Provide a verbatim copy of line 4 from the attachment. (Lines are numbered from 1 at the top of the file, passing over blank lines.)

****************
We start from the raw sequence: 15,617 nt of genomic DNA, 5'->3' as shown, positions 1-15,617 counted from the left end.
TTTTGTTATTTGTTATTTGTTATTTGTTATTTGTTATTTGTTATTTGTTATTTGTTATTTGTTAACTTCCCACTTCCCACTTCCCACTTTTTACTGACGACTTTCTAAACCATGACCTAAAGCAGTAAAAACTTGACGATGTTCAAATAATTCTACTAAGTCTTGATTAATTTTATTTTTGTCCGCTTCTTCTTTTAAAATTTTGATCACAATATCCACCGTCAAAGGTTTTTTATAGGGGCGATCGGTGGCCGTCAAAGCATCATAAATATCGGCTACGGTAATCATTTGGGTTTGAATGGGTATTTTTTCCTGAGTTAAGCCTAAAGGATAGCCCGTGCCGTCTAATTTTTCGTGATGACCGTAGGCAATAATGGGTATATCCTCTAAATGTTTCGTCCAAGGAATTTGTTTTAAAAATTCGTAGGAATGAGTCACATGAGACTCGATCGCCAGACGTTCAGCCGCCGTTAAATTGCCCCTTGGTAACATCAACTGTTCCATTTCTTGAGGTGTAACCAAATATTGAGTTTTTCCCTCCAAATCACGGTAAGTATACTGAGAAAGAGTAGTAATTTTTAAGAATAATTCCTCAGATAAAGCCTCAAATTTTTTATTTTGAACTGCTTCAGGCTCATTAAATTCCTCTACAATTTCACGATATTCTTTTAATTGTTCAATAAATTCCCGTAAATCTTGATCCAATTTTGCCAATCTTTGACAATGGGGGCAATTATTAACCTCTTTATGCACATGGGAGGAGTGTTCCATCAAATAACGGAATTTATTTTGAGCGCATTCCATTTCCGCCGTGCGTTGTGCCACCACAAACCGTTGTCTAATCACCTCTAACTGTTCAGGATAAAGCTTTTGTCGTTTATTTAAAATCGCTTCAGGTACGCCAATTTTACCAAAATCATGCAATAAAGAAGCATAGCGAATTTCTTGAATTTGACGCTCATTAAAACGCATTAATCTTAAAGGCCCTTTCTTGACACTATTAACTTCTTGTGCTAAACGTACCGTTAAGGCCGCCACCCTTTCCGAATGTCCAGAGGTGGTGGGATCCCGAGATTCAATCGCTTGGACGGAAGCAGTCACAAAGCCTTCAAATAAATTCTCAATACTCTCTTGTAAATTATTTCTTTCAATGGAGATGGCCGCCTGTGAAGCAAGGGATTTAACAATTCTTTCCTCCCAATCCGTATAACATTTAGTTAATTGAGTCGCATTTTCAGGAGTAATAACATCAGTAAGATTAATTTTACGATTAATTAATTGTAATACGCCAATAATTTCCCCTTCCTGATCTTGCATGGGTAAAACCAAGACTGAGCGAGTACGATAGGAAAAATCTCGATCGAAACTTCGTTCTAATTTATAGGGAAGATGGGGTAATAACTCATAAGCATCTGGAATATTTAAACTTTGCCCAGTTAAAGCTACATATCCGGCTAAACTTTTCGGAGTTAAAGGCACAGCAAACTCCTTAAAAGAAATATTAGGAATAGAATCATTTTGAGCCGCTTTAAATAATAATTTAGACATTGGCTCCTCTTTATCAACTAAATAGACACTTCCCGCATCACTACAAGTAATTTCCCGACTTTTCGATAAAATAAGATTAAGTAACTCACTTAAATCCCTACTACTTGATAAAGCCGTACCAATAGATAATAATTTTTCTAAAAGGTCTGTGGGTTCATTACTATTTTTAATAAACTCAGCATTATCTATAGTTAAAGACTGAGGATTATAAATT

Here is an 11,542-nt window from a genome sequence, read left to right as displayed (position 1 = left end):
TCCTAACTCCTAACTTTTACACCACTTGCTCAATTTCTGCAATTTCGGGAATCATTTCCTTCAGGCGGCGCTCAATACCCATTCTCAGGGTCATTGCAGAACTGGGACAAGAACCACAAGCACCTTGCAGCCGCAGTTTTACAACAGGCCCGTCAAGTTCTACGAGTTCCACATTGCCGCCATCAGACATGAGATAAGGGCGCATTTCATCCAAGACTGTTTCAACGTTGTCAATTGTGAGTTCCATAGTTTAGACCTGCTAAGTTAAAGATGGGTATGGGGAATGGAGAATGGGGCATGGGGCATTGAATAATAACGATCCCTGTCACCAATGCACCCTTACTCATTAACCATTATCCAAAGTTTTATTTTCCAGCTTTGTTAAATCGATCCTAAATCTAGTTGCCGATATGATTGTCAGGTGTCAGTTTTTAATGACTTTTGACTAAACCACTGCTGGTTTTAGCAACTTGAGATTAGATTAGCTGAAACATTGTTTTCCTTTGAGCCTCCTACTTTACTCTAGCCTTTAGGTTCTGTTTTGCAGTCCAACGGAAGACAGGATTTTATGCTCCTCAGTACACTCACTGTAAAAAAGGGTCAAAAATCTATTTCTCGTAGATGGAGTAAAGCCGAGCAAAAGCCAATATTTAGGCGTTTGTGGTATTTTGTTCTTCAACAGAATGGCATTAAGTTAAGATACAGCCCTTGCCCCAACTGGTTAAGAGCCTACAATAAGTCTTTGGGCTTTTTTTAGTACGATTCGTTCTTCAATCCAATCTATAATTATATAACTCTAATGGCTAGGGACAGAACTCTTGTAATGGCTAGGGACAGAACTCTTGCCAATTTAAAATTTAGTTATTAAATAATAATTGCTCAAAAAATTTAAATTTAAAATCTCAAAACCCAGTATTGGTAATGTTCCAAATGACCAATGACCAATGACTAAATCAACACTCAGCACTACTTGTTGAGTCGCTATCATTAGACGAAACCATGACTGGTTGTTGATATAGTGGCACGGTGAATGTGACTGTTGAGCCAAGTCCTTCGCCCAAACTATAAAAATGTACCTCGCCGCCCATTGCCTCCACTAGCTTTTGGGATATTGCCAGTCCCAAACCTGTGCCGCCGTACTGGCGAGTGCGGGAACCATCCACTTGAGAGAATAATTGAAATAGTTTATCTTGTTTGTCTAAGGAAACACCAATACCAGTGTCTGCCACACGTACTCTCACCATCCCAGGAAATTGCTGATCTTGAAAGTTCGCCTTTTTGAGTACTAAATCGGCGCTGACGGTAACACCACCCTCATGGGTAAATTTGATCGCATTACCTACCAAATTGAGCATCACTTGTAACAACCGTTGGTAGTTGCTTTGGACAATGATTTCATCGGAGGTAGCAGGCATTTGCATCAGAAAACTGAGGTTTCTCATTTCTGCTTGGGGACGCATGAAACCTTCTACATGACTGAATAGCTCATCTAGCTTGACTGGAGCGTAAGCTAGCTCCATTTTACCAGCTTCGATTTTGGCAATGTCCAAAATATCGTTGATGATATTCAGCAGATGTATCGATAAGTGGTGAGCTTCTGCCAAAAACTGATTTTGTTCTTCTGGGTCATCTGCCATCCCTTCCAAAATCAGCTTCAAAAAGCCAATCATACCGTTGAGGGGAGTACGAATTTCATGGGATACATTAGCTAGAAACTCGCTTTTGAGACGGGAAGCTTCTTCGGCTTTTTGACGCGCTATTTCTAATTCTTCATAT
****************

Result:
TCCTAACTCCTAACTTTTACACCACTTGCTCAATTTCTGCAATTTCGGGAATCATTTCCTTCAGGCGGCGCTCAATACCCATTCTCAGGGTCATTGCAGAACTGGGACAAGAACCACAAGCACCTTGCAGCCGCAGTTTTACAACAGGCCCGTCAAGTTCTACGAGTTCCACATTGCCGCCATCAGACATGAGATAAGGGCGCATTTCATCCAAGACTGTTTCAACGTTGTCAATTGTGAGTTCCATAGTTTAGACCTGCTAAGTTAAAGATGGGTATGGGGAATGGAGAATGGGGCATGGGGCATTGAATAATAACGATCCCTGTCACCAATGCACCCTTACTCATTAACCATTATCCAAAGTTTTATTTTCCAGCTTTGTTAAATCGATCCTAAATCTAGTTGCCGATATGATTGTCAGGTGTCAGTTTTTAATGACTTTTGACTAAACCACTGCTGGTTTTAGCAACTTGAGATTAGATTAGCTGAAACATTGTTTTCCTTTGAGCCTCCTACTTTACTCTAGCCTTTAGGTTCTGTTTTGCAGTCCAACGGAAGACAGGATTTTATGCTCCTCAGTACACTCACTGTAAAAAAGGGTCAAAAATCTATTTCTCGTAGATGGAGTAAAGCCGAGCAAAAGCCAATATTTAGGCGTTTGTGGTATTTTGTTCTTCAACAGAATGGCATTAAGTTAAGATACAGCCCTTGCCCCAACTGGTTAAGAGCCTACAATAAGTCTTTGGGCTTTTTTTAGTACGATTCGTTCTTCAATCCAATCTATAATTATATAACTCTAATGGCTAGGGACAGAACTCTTGTAATGGCTAGGGACAGAACTCTTGCCAATTTAAAATTTAGTTATTAAATAATAATTGCTCAAAAAATTTAAATTTAAAATCTCAAAACCCAGTATTGGTAATGTTCCAAATGACCAATGACCAATGACTAAATCAACACTCAGCACTACTTGTTGAGTCGCTATCATTAGACGAAACCATGACTGGTTGTTGATATAGTGGCACGGTGAATGTGACTGTTGAGCCAAGTCCTTCGCCCAAACTATAAAAATGTACCTCGCCGCCCATTGCCTCCACTAGCTTTTGGGATATTGCCAGTCCCAAACCTGTGCCGCCGTACTGGCGAGTGCGGGAACCATCCACTTGAGAGAATAATTGAAATAGTTTATCTTGTTTGTCTAAGGAAACACCAATACCAGTGTCTGCCACACGTACTCTCACCATCCCAGGAAATTGCTGATCTTGAAAGTTCGCCTTTTTGAGTACTAAATCGGCGCTGACGGTAACACCACCCTCATGGGTAAATTTGATCGCATTACCTACCAAATTGAGCATCACTTGTAACAACCGTTGGTAGTTGCTTTGGACAATGATTTCATCGGAGGTAGCAGGCATTTGCATCAGAAAACTGAGGTTTCTCATTTCTGCTTGGGGACGCATGAAACCTTCTACATGACTGAATAGCTCATCTAGCTTGACTGGAGCGTAAGCTAGCTCCATTTTACCAGCTTCGATTTTGGCAATGTCCAAAATATCGTTGATGATATTCAGCAGATGTATCGATAAGTGGTGAGCTTCTGCCAAAAACTGATTTTGTTCTTCTGGGTCATCTGCCATCCCTTCCAAAATCAGCTTCAAAAAGCCAATCATACCGTTGAGGGGAGTACGAATTTCATGGGATACATTAGCTAGAAACTCGCTTTTGAGACGGGAAGCTTCTTCGGCTTTTTGACGCGCTATTTCTAATTCTTCATAT